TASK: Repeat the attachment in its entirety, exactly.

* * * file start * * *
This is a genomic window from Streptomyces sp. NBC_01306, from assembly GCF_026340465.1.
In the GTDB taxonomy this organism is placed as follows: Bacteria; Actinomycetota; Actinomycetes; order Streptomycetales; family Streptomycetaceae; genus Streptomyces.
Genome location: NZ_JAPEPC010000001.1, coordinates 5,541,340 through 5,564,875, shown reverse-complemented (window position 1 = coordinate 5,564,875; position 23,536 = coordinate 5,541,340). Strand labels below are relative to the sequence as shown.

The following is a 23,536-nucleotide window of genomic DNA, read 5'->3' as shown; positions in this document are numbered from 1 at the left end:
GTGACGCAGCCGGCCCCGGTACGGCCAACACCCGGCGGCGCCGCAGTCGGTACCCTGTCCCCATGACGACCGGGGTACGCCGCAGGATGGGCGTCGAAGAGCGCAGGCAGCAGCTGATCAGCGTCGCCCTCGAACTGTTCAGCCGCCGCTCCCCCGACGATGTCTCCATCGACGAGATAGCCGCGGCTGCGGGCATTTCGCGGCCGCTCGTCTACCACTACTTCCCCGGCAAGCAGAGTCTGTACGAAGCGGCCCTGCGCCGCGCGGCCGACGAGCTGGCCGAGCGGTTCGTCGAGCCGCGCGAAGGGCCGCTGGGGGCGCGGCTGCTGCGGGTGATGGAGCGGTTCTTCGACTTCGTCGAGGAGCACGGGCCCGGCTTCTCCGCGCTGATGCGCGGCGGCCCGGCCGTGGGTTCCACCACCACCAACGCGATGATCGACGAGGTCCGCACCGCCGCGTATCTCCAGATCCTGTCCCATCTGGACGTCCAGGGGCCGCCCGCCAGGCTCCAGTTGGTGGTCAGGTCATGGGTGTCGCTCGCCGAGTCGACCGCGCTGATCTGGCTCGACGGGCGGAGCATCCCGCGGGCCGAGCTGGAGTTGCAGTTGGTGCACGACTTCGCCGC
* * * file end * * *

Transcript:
This is a genomic window from Streptomyces sp. NBC_01306, from assembly GCF_026340465.1.
In the GTDB taxonomy this organism is placed as follows: Bacteria; Actinomycetota; Actinomycetes; order Streptomycetales; family Streptomycetaceae; genus Streptomyces.
Genome location: NZ_JAPEPC010000001.1, coordinates 5,541,340 through 5,564,875, shown reverse-complemented (window position 1 = coordinate 5,564,875; position 23,536 = coordinate 5,541,340). Strand labels below are relative to the sequence as shown.

The following is a 23,536-nucleotide window of genomic DNA, read 5'->3' as shown; positions in this document are numbered from 1 at the left end:
GTGACGCAGCCGGCCCCGGTACGGCCAACACCCGGCGGCGCCGCAGTCGGTACCCTGTCCCCATGACGACCGGGGTACGCCGCAGGATGGGCGTCGAAGAGCGCAGGCAGCAGCTGATCAGCGTCGCCCTCGAACTGTTCAGCCGCCGCTCCCCCGACGATGTCTCCATCGACGAGATAGCCGCGGCTGCGGGCATTTCGCGGCCGCTCGTCTACCACTACTTCCCCGGCAAGCAGAGTCTGTACGAAGCGGCCCTGCGCCGCGCGGCCGACGAGCTGGCCGAGCGGTTCGTCGAGCCGCGCGAAGGGCCGCTGGGGGCGCGGCTGCTGCGGGTGATGGAGCGGTTCTTCGACTTCGTCGAGGAGCACGGGCCCGGCTTCTCCGCGCTGATGCGCGGCGGCCCGGCCGTGGGTTCCACCACCACCAACGCGATGATCGACGAGGTCCGCACCGCCGCGTATCTCCAGATCCTGTCCCATCTGGACGTCCAGGGGCCGCCCGCCAGGCTCCAGTTGGTGGTCAGGTCATGGGTGTCGCTCGCCGAGTCGACCGCGCTGATCTGGCTCGACGGGCGGAGCATCCCGCGGGCCGAGCTGGAGTTGCAGTTGGTGCACGACTTCGCCGC